Sara Dykman rode her bicycle over ten thousand miles following the monarch butterfly migration, a journey captured in her “Bicycling with Butterflies.” Okay, makes my little cycling jaunts seem inconsequential. For those of you thinking you should read this book for geeky, in-depth bike nerdiness, you will be disappointed. Sara rode an ancient mountain bike with homemade racks and makeshift components. She is living proof it ain’t about the bike.
This does not count the loss of habitat in both Canada and Mexico where portions of the migration route exists. Dykman is no stranger to adventure. Her previous exploits include walking from Canada to Mexico, canoeing the Missouri River from source to sea and cycling over 80,000 miles across North and South America. Good grief. I find these people so motivating it makes my head spin.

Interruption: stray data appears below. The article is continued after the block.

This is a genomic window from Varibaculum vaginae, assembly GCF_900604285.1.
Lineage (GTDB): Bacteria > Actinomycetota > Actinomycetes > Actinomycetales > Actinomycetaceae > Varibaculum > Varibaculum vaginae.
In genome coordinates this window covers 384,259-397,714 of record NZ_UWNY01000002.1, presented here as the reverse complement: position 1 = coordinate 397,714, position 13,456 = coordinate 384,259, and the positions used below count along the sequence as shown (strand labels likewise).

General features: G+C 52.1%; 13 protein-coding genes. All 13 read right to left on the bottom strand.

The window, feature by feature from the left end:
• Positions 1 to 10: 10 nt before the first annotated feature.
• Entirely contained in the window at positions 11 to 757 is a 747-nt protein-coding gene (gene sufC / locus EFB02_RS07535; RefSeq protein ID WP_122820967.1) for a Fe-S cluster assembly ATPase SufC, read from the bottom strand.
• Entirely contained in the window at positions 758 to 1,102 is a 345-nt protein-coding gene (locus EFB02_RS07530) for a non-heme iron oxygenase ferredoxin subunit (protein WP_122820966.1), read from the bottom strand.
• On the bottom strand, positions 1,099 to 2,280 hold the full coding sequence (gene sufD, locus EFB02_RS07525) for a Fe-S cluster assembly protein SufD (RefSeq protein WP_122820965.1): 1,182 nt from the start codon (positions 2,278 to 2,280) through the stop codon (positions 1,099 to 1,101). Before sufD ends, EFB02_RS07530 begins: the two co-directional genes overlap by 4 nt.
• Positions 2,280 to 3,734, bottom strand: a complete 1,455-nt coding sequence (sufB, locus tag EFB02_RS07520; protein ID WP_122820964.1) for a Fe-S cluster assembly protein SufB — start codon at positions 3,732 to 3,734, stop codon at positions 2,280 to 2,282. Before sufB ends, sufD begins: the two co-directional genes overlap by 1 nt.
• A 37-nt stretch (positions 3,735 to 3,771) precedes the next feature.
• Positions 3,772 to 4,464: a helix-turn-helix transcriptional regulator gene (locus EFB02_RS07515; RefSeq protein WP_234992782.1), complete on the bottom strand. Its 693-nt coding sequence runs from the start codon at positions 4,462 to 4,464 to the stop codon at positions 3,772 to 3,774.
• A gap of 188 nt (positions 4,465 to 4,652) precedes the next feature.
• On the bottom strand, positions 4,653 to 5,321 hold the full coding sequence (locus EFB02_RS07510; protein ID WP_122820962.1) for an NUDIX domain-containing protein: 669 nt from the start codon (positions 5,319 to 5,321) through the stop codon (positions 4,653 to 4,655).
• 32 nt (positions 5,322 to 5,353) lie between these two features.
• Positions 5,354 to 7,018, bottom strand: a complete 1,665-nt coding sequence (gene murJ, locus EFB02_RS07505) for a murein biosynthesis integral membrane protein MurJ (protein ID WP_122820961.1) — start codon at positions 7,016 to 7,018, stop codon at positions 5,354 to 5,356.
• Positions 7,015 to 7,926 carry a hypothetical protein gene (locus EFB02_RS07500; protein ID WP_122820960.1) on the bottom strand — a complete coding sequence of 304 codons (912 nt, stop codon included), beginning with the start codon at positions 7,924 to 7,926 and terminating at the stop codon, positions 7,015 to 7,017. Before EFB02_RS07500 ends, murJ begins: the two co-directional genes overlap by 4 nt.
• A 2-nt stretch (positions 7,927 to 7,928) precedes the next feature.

But at heart Dykman isn’t an adventurer. She is an naturalist who happens to travel via less popular means. Her heart beats to the animals and insects she observes. She endures more than you can imagine on her migration journey including aggressive drivers, border crossings and inclement weather but is also the recipient of the kindness of strangers. Monarchs need milkweed, a plant that is mostly misunderstood and mostly mowed down by mowers all across the migration route. Thankfully there are a bastion of monarch lovers who have built small patches of monarch habitat all along the route.
This book is a subtle reminder of what’s at stake in our world. The monarch being one small piece of a the global ecosystem that is under siege by an overpopulated world and the lethargy of those who can’t be bothered.